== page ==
10 Reasons Why Raising Tax Rates Decrease Total Revenue (and Vice Versa)

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With an astronomical national debt that is added to daily, the media and liberal politicians always stress the need to “tax the rich”. Rarely ever is it suggested the government should cease spending a trillion more every year than they take in. Instead, they push “Medicare for all”, “free” education, and other prohibitively expensive new spending programs. Always, getting the rich to pay their “fair share” is said to cover the new spending. If you’ve ever studied Economics 101, you know that increasing tax rates doesn’t necessarily bring in more revenue. The Laffer Curve explains the general concept. It’s intuitive to think raising tax rates increases overall revenue; after all, the general equation is TOTAL TAX REVENUE = AVERAGE TAX RATE * TAXABLE INCOME. The problem is there are two factors–rate and taxable income. When you raise the rate, the second part of the equation does NOT remain steady.  Let’s examine 10 reasons why raising rates often decreases total revenues:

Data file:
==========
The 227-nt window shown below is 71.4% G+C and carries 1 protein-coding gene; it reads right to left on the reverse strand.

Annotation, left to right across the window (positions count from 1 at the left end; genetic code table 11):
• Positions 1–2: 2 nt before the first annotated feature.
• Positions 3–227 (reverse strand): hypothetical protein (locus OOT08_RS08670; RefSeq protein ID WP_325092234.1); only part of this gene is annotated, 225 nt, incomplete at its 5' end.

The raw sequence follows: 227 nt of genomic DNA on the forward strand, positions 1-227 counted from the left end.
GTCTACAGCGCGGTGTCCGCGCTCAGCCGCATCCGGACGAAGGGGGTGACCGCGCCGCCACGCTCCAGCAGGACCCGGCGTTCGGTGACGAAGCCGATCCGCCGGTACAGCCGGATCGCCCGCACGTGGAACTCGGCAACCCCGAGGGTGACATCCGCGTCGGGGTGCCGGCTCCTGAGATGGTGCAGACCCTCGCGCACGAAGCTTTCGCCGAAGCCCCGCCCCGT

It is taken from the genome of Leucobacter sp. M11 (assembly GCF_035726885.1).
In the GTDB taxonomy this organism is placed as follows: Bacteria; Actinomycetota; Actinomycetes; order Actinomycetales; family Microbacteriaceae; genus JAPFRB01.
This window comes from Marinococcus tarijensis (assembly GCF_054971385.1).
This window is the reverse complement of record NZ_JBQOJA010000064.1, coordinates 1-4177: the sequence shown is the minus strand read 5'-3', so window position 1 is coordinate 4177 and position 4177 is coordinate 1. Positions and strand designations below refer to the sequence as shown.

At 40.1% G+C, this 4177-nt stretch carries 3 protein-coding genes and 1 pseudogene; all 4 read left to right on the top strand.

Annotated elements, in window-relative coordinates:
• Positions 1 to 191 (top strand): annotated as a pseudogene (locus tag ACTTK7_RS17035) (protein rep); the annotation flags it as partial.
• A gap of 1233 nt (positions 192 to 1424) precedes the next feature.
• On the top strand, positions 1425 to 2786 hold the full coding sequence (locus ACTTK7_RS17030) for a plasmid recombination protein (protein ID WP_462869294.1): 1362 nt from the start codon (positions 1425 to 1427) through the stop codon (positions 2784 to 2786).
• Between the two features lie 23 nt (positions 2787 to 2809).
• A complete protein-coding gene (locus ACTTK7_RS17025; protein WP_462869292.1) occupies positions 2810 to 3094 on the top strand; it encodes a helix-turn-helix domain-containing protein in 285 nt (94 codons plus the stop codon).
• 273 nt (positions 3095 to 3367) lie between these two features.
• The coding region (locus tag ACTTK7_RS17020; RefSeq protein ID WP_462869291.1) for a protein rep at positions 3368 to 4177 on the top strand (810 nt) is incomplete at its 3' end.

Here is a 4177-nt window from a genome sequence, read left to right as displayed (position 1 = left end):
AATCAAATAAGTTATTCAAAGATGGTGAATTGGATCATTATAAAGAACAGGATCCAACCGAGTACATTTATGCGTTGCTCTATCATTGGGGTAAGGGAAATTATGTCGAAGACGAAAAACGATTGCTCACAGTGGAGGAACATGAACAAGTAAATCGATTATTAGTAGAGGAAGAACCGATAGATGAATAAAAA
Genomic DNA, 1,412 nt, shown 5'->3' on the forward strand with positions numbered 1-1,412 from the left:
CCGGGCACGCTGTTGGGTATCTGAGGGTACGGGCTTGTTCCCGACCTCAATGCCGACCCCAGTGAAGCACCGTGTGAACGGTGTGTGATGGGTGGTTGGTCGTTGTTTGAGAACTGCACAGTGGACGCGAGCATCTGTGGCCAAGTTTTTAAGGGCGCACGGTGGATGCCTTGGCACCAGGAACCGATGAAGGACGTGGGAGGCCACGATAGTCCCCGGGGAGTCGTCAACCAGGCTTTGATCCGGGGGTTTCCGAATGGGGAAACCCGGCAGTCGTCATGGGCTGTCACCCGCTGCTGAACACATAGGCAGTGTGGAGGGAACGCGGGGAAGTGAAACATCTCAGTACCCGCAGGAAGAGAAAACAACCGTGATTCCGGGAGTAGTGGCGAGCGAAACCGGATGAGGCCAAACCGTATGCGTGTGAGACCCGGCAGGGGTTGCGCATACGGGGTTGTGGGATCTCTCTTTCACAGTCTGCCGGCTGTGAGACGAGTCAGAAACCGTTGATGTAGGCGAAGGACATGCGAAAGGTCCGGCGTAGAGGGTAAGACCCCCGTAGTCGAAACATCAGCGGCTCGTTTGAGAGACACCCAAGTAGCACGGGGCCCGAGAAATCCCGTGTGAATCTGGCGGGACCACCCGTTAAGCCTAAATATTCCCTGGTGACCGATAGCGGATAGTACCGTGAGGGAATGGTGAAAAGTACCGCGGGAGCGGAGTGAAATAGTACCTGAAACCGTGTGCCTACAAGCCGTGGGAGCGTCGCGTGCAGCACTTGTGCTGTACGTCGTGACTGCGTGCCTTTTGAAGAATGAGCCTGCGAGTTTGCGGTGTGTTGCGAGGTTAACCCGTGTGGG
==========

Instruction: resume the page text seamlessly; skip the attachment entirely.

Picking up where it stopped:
1. People work less since their take-home pay decreases. Say you make $30 per hour. Would you work the same amount of hours if your pay decreased to $25? How about $20 per hour? Eventually, the rate goes low enough where you decide it’s not worth it. All workers have a different scale in their mind. When people work less, they have less taxable income, which means total overall revenue diminishes.
  2. Businesses are less willing to invest since the projected return decreases. Businesses evaluate each potential investment by looking at cost versus expected return on investment (ROI).  If the projected return drops, the chances of the investment being made decrease. That not only hurts the overall productivity of the economy, but you lose the cascading of spending. For example, a business decides not to build a new factory. Construction companies lose potential service revenue. Lumbar/building supply companies lose potential revenue from the construction company. Jobs that could be created along the way are lost.
  3. Richer Americans and businesses often move overseas, taking all their tax revenue to another country. Nowadays it’s much easier for people or businesses to move to another country. The Caribbean is filled with low-tax havens. If you keep raising taxes enough that you drive the rich away, your effective tax collected equals 0 percent.